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Governor Phil Murphy Tackles Tough Education Issues

March 2, 2018
John Geppert
The Observer

On the campaign trail, Gov. Phil Murphy promised to make several significant changes to New Jersey’s education system, such as eliminating PARCC testing and fully funding public schools.

Now that he is in office, Murphy faces the challenge of converting his policy proposals into real change, all while dealing with several traditionally hot-button education issues and negotiating the interests of teachers, students, parents and taxpayers. Murphy has started the process and change is in the air.

Transition Report Offers Roadmap

As the Murphy administration begins to tackle tough education issues, it will be guided by the Report of the Education, Access, and Opportunity Transition Advisory Committee. (Note: NIEER Founder and Senior Co-Director Steven Barnett Ph.D. served on this transition committee)

The committee—whose co-chairs included Marie Blistan, president of the New Jersey Education Association (NJEA) and Mark Biedron, immediate past president of the New Jersey State Board of Education—addressed topics such as school funding, universal preschool, charter schools and PARCC testing, among other issues.

While the administration did not lay out its full plans on how to address these issues, the report does signal that they will be top priorities.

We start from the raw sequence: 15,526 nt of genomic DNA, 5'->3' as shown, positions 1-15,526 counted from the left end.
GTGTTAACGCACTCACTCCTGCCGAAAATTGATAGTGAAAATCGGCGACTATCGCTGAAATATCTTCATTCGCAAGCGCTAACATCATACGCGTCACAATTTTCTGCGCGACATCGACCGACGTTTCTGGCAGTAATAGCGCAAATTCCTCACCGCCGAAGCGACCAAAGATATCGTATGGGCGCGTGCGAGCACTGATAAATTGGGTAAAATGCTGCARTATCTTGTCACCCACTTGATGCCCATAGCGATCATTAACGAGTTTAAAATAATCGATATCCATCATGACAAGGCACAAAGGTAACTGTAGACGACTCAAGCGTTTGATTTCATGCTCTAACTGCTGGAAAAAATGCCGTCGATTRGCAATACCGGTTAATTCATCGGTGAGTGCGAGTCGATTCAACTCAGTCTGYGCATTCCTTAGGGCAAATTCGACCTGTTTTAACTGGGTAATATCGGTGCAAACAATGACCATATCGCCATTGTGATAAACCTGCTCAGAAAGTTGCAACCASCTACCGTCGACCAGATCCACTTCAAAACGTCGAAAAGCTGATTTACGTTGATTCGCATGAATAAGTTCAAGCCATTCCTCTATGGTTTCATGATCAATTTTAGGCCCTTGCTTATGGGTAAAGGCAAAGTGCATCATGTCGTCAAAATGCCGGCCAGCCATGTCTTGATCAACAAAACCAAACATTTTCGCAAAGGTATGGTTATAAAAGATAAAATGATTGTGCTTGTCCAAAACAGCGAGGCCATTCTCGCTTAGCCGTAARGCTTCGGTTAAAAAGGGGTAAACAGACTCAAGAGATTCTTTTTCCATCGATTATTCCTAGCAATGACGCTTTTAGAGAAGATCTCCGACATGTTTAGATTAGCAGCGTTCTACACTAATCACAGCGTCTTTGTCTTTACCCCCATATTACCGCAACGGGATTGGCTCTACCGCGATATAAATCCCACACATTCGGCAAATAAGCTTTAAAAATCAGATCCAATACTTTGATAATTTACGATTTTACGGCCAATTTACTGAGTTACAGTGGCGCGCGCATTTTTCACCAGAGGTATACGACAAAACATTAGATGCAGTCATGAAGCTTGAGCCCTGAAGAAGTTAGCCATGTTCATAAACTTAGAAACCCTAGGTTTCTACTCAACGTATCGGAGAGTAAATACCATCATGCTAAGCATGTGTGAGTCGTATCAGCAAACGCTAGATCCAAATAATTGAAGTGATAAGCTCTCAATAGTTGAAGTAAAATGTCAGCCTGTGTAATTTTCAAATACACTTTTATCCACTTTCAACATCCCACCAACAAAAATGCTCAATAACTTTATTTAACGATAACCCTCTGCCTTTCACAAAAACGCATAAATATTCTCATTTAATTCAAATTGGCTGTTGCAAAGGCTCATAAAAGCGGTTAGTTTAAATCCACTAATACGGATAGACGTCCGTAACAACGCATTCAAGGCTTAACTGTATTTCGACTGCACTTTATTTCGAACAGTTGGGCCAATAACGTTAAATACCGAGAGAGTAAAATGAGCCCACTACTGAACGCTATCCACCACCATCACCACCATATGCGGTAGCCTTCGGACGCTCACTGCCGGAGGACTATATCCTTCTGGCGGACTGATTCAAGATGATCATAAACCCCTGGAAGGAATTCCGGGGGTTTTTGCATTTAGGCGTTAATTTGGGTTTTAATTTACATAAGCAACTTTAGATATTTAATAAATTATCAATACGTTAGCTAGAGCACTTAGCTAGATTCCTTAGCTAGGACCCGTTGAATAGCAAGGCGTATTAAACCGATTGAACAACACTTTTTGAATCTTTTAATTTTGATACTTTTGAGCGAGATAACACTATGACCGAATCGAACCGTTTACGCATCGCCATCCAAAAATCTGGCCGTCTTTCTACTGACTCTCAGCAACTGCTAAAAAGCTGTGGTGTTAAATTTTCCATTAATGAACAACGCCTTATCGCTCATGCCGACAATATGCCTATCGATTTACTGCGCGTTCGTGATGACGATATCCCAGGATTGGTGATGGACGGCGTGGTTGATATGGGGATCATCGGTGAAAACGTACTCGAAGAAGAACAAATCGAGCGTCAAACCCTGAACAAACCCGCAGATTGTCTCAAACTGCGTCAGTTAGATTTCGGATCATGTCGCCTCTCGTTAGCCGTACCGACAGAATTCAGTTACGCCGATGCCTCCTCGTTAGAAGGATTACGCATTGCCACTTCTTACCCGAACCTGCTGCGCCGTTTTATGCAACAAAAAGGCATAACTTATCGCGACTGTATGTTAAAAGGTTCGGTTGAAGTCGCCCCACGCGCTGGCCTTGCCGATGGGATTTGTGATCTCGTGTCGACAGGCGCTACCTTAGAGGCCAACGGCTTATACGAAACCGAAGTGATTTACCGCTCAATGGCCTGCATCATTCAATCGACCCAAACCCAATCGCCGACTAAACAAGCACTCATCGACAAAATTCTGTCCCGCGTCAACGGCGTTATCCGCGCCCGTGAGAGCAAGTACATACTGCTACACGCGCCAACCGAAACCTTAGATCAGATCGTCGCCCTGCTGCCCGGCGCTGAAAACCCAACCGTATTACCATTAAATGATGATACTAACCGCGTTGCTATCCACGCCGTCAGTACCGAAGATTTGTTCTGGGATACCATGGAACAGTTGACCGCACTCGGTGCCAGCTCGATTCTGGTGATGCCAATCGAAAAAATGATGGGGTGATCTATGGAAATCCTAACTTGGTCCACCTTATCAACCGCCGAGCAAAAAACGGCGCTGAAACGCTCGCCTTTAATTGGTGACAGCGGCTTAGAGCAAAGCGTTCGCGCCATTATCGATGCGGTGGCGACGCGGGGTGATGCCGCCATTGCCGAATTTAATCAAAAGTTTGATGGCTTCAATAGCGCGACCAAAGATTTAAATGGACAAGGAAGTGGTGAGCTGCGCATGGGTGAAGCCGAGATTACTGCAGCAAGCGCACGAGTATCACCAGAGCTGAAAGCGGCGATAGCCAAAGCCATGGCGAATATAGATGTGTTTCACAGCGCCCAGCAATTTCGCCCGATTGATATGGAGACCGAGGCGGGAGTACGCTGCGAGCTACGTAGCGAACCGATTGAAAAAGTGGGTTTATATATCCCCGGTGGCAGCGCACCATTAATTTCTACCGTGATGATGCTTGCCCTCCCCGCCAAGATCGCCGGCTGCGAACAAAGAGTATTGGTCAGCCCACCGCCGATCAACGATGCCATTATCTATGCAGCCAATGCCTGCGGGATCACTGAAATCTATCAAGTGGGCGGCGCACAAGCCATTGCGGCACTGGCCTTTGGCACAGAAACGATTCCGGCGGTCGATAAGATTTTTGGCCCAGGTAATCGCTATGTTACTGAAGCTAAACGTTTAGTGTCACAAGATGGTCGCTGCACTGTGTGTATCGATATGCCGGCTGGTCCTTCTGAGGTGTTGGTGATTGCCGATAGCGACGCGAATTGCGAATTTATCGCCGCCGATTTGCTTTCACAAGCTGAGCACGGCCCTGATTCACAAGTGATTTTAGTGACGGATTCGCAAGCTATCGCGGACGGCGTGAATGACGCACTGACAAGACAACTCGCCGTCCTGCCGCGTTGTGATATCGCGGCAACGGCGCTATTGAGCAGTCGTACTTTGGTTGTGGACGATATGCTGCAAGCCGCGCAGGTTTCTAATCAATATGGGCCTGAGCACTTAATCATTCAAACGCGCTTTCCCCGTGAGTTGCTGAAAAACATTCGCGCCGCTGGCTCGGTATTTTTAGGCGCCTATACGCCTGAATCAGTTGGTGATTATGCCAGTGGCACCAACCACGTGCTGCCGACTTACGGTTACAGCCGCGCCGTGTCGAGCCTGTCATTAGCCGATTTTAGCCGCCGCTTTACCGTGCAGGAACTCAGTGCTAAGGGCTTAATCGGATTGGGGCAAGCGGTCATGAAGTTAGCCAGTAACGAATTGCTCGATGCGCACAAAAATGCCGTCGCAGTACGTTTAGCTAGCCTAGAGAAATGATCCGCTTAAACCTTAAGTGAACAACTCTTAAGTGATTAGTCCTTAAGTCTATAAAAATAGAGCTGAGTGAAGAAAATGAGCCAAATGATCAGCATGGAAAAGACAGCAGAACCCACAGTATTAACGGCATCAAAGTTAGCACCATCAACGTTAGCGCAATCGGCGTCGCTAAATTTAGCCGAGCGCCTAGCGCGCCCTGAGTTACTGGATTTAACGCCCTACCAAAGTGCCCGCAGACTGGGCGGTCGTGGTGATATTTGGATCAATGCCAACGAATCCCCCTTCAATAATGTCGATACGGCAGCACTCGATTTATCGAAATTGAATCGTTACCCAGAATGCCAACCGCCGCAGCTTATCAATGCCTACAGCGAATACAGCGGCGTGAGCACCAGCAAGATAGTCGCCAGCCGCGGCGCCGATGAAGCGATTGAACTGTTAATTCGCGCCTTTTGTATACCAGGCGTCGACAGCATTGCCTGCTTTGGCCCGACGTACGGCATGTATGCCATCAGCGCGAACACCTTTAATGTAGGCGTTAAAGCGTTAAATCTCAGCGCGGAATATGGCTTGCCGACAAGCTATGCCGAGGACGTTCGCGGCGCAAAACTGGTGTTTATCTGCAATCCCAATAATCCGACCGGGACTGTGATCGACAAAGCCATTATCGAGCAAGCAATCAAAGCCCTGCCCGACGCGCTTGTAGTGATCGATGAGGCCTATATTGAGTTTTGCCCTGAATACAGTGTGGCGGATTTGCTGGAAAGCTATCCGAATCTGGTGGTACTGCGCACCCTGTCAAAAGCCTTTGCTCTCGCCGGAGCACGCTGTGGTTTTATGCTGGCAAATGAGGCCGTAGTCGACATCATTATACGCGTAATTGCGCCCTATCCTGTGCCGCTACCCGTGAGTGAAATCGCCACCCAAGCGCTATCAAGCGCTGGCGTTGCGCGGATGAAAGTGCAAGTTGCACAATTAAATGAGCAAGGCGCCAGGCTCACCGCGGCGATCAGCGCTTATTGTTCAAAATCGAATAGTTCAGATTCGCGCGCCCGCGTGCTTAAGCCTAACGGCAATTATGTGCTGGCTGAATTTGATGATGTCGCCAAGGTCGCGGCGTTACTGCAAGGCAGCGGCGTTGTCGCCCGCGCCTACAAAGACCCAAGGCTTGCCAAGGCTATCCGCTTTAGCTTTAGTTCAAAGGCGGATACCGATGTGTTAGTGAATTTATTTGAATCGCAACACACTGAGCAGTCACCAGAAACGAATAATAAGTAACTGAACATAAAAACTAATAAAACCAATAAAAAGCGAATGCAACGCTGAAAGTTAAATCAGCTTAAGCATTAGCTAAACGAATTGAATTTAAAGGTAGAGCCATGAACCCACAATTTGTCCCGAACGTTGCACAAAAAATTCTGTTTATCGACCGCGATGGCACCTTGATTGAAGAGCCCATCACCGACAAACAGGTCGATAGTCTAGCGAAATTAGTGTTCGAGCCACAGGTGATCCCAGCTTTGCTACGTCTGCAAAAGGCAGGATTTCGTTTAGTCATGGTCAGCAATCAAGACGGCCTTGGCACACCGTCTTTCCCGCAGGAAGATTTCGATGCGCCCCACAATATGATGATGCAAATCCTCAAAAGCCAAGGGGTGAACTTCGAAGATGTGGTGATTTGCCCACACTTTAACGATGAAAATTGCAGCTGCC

As expected, the Murphy administration hopes to fully fund the School Funding Reform Act (SFRA).

“The state has underfunded the formula by over 9 billion dollars, and nearly three-quarters of students have not received their promised state aid,” the report reads. “The Murphy administration and the legislature should reduce the school funding deficit in an equitable and constitutional manner.”

…While Murphy touted universal preschool on the campaign trail, the transition report is less optimistic about when it will come to fruition.

“The governor should provide a modest increase in early childhood education funding in the [fiscal year] 2019 budget,” the report states. “This could in part be funded by philanthropic contributions or social impact bonds.”

With regard to all of the significant issues facing New Jersey, the Murphy administration has made it clear that none of these changes will occur overnight. Some, such as school funding, require additional analysis and policy debate. Others, like universal preschool, are contingent on funding.